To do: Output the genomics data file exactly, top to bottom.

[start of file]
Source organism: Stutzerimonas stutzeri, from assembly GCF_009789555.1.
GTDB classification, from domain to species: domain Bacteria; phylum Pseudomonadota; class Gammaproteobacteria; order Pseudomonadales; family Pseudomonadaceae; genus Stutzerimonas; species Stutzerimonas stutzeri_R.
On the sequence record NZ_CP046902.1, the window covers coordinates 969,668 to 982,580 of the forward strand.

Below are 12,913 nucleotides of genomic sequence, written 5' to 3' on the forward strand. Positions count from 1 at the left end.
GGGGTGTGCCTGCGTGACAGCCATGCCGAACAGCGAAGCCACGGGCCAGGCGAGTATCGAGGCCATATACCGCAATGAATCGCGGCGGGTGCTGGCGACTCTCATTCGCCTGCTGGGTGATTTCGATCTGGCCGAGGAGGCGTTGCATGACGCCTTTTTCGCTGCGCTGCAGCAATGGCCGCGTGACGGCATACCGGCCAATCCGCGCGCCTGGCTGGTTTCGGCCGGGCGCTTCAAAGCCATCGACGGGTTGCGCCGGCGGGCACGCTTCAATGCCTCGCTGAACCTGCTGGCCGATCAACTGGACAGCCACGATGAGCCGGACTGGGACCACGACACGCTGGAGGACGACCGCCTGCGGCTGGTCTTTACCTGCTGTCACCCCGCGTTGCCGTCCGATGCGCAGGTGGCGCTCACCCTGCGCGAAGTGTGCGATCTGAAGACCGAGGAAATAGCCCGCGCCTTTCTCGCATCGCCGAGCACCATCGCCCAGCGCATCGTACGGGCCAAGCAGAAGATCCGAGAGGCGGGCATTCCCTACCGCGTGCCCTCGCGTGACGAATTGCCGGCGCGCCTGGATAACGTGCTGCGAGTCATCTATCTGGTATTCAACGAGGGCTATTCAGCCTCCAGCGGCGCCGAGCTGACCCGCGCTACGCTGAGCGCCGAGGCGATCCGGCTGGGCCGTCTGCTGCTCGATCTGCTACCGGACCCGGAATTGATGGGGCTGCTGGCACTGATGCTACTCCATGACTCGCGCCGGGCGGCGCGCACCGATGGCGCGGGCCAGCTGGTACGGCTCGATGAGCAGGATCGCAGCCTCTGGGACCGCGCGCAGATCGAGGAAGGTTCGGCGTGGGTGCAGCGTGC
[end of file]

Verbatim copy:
Source organism: Stutzerimonas stutzeri, from assembly GCF_009789555.1.
GTDB classification, from domain to species: domain Bacteria; phylum Pseudomonadota; class Gammaproteobacteria; order Pseudomonadales; family Pseudomonadaceae; genus Stutzerimonas; species Stutzerimonas stutzeri_R.
On the sequence record NZ_CP046902.1, the window covers coordinates 969,668 to 982,580 of the forward strand.

Below are 12,913 nucleotides of genomic sequence, written 5' to 3' on the forward strand. Positions count from 1 at the left end.
GGGGTGTGCCTGCGTGACAGCCATGCCGAACAGCGAAGCCACGGGCCAGGCGAGTATCGAGGCCATATACCGCAATGAATCGCGGCGGGTGCTGGCGACTCTCATTCGCCTGCTGGGTGATTTCGATCTGGCCGAGGAGGCGTTGCATGACGCCTTTTTCGCTGCGCTGCAGCAATGGCCGCGTGACGGCATACCGGCCAATCCGCGCGCCTGGCTGGTTTCGGCCGGGCGCTTCAAAGCCATCGACGGGTTGCGCCGGCGGGCACGCTTCAATGCCTCGCTGAACCTGCTGGCCGATCAACTGGACAGCCACGATGAGCCGGACTGGGACCACGACACGCTGGAGGACGACCGCCTGCGGCTGGTCTTTACCTGCTGTCACCCCGCGTTGCCGTCCGATGCGCAGGTGGCGCTCACCCTGCGCGAAGTGTGCGATCTGAAGACCGAGGAAATAGCCCGCGCCTTTCTCGCATCGCCGAGCACCATCGCCCAGCGCATCGTACGGGCCAAGCAGAAGATCCGAGAGGCGGGCATTCCCTACCGCGTGCCCTCGCGTGACGAATTGCCGGCGCGCCTGGATAACGTGCTGCGAGTCATCTATCTGGTATTCAACGAGGGCTATTCAGCCTCCAGCGGCGCCGAGCTGACCCGCGCTACGCTGAGCGCCGAGGCGATCCGGCTGGGCCGTCTGCTGCTCGATCTGCTACCGGACCCGGAATTGATGGGGCTGCTGGCACTGATGCTACTCCATGACTCGCGCCGGGCGGCGCGCACCGATGGCGCGGGCCAGCTGGTACGGCTCGATGAGCAGGATCGCAGCCTCTGGGACCGCGCGCAGATCGAGGAAGGTTCGGCGTGGGTGCAGCGTGC